Named after the great Limpopo River that flows along its northern border, this province is rich in wildlife, spectacular scenery and a wealth of historical and cultural treasures. Known as the Great North, Limpopo province is home to ancient lands and pre-historic secrets. This is home to Modjadji, the fabled Rain Queen; The Stone Age and Iron age relics of Makapansgat Valley and the treasures of Mapungubwe that date back to time immemorial. Straddling the northern Kruger Park, Limpopo province boasts wildlife safaris, nature trails -untamed Africa at its finest. This is the land of wide-open bushveld, big-sky country, the ever-present thorn tree and the mystical baobab tree. The Limpopo province also offers up Africa’s wild Edens – from highveld grassland savannahs to subtropical forests to formidable mountain ranges. South Africa’s northernmost province, Limpopo, borders onto Mozambique, Zimbabwe and Botswana thus making it the ideal entrance to Africa.
The Limpopo province celebrates a rich cultural heritage and at many archaeological sites the mysteries of the past and ancient peoples are still being unearthed. Historians reveal that the first black Africans moved across the Limpopo (into what became known as South Africa) before 300 AD. The Voortrekkers arrived in the early nineteenth century and this part of the world changed forever. Numerous battles between indigenous African people and the Voortrekkers ensued. During apartheid, portions of land were divided into homeland areas. However, today the Limpopo province is united in its aim to offer the best possible welcome for its visitors. Limpopo is renowned for its hot yet pleasant summers and dry winters. Its weather is characterised by almost year-round sunshine. It can get very hot in summer (October – March), with temperatures rising to 27ºC (80,6 ºF) and, sometimes, even touching the mid-30s Celsius (mid-90s Fahrenheit). South of Limpopo are the Soutpansberg mountains, South Africa’s northernmost mountain range and one of the most diverse habitats in the country.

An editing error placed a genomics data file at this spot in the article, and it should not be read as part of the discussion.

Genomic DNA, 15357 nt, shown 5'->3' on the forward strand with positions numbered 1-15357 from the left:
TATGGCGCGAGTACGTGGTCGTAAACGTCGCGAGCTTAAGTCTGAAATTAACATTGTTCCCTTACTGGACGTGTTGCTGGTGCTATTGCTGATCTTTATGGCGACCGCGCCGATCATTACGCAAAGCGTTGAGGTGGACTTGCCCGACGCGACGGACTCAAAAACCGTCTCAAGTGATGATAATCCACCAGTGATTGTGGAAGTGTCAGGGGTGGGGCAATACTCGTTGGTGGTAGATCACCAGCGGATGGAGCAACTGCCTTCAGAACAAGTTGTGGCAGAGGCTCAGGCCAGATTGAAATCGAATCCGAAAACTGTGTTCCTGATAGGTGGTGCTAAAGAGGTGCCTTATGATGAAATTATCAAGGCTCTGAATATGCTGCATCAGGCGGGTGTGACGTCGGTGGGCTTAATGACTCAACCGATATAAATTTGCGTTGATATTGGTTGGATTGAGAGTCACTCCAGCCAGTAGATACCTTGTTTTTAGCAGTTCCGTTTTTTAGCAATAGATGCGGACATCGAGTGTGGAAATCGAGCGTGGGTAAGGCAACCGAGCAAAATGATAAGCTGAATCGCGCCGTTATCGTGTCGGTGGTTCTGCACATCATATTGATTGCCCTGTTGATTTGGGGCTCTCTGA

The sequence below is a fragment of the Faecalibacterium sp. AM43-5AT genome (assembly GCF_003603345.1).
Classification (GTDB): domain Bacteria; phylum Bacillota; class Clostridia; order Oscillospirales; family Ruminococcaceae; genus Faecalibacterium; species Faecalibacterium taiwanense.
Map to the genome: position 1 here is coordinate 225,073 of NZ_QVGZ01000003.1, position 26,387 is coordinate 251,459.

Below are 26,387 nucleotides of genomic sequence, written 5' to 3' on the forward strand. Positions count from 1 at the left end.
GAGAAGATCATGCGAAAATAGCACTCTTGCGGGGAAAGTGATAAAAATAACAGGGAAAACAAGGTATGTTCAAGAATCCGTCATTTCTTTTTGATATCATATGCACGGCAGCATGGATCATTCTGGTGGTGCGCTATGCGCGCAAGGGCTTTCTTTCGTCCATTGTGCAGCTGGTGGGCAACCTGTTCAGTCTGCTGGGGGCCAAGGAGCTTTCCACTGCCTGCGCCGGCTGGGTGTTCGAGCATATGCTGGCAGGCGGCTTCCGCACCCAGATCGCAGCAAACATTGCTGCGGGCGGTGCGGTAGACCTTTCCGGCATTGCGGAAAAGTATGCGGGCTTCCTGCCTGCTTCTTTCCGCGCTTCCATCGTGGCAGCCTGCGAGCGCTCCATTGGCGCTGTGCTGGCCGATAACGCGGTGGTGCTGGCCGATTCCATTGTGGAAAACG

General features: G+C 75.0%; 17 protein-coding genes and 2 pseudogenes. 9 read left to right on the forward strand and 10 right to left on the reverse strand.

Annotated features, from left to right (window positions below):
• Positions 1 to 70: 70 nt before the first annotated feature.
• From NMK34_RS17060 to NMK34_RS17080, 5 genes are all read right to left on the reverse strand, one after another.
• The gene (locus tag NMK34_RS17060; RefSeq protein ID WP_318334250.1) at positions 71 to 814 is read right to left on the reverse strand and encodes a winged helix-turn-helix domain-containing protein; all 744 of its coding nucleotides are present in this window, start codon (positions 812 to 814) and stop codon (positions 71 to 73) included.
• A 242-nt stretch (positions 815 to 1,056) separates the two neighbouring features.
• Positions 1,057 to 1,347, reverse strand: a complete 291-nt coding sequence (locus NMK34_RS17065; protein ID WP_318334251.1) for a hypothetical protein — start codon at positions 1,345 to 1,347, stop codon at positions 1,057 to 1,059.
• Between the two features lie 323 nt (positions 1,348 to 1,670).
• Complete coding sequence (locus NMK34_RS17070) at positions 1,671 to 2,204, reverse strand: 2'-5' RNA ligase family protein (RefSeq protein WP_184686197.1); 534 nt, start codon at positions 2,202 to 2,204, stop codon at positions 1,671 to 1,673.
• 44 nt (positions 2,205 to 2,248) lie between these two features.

There are 340 indigenous tree species here, an abundance of animal life and the world’s highest concentration of leopard. Ancient, gigantic baobabs (“upside-down trees”) guard vast expanses of mountains, bushveld, indigenous forests and cycads. The Limpopo Province is divided into four regions. The Capricorn region stretches from the Ysterberg, all along the foothills of the lush Wolkberg, to the tropic of Capricorn in the north. The region’s position makes it a perfect stopover between Gauteng and the northern areas of the province and between the country’s northwestern areas and the world-renowned Kruger National Park. It is also in close proximity to the neighbouring countries of Botswana, Zimbabwe, Mozambique and Swaziland.The Waterberg Mountains stretch along more than 5 000 km2 of spectacular vistas and scenic valleys – the ideal destination for off the beaten track tourism. The area is steeped in history and some artefacts found here date back to Stone Age times. The area’s rich mosaic of culture and tradition is reflected by the different rural tribes such as the Bapedi, Tswana and Basotho, while the Voortrekkers also left their distinctive mark on the area. Across the northwest, and framing the northern border of the province, lies the Soutpansberg area. One of the main geographical features of this region is the Limpopo River, which forms South Africa’s northern border.